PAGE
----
Awaken to your True Nature

By Dr. Arielle Schwartz

I was in a yoga practice earlier this week engaged in a relatively uncomfortable hold in a deep lunge. Had I been practicing at home I might have avoided this posture all together or only stayed in it for a few breaths. However, I went to a class that would that I knew would encourage me to go a little deeper. So, there I was, feeling the burn in my right thigh, listening to the voice in my head that said “out,” fighting the distracting urge to escape the moment.

As I continued to sustain my lunge another thought arose, “You chose this challenge.” My entire experience shifted. “Nobody is making me stay here. I can choose to rest into child’s pose and that is a completely valid option. It’s up to me.” This time I chose to stay, directing my attention fully on the breath, the sensations in my right leg, and the feeling of my feet firmly grounded into my yoga mat. When we finally released out of the pose and came forward into Samasthiti (equal standing pose) I felt a deep satisfaction of a profoundly awake mind and body.

How do you know when to challenge yourself and when to emphasize ease? The truth is nobody gets to answer this question for you. There will be phases in all of our lives when we have more capacity to say “I want more; bring it on!” And there will be times when we are already weighed down by life’s challenges. Here we might say “I cannot handle any more stress.” The balance of challenge and ease is one that evolves to match the ever changing phases of our lives.

My Kripalu yoga teacher training emphasized that “will and surrender” exist as polarities that need to exist in balance; like two wings of a bird that need to function in tandem to create flight. This offers a beautiful metaphor for life. Too much force and we risk becoming rigid and hard. Too much emphasis on surrender and we risk becoming stagnant or over-flexible.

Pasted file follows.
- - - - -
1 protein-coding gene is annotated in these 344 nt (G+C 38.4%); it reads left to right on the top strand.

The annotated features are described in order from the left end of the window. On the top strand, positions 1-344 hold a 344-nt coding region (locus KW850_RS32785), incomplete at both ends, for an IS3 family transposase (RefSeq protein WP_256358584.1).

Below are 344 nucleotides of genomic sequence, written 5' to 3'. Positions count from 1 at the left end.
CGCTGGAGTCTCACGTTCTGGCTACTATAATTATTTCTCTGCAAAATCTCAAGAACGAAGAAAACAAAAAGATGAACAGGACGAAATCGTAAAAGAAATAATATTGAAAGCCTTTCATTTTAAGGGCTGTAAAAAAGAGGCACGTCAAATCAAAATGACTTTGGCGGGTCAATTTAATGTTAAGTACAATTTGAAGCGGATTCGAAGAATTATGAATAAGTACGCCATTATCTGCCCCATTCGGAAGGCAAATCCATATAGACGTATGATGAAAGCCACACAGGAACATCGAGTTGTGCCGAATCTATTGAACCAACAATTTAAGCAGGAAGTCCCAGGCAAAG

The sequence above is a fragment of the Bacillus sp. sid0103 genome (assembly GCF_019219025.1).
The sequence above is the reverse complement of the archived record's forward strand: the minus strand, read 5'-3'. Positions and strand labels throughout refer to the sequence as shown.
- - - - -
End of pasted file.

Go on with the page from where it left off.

Underneath the polarity of challenge and ease lives Satya. Satya, translated as “truthfulness,” is one of the Yamas (ethical guidelines) from Patanjali’s sacred text on the Yoga Sutras. Satya, within the physical practice of yoga, asks us to be honest with ourselves about how to approach a posture. If we become competitive or attached to the outer look of a posture we might push ourselves past healthy limits and risk injury. Conversely, when we fear discomfort we may shy away from sensation and a posture becomes dull.

Listen honestly to your sensations, emotions, and breath in asana practice. Is there a sharp pain? Are you holding your breath? Maybe it is time to back off. Do you feel tired or uninterested? Can you deepen into the posture or refocus your attention? By listening honestly you get feedback about when to push and when to soften. In this manner, Satya expands beyond the notion of truth-telling into the vast experience of living your “true nature.” As a result, your practice transforms from a form of physical exercise into an opportunity to awaken to your true self; to that which is pure and unchanging.

How might this look in practice? You begin by actively engaging in physical postures, emphasizing alignment as a means to concentrate on the sensations in your body. Deepening into postures you might notice that fear and pain arise. You may want to run. You challenge yourself to meet your experience. You ease away and then rise again to meet your experience. Maybe you feel irritable, uncomfortable. Then a shift happens. You move from thinking to feeling. Something shifts inside and you feel the experience energetically. There is a surge of emotion, a shake in the body. You are now guided by your sensations. You return to the familiarity of a posture and find another spontaneous impulse to move. You surrender to impulse and sensation. You continue to follow the urge to move eventually softening into stillness.

“Like a grain of salt dissolves in water, so the mind becomes one with the highest self.”
Hatha Yoga Pradipika (4.5) Svami Svatmarama

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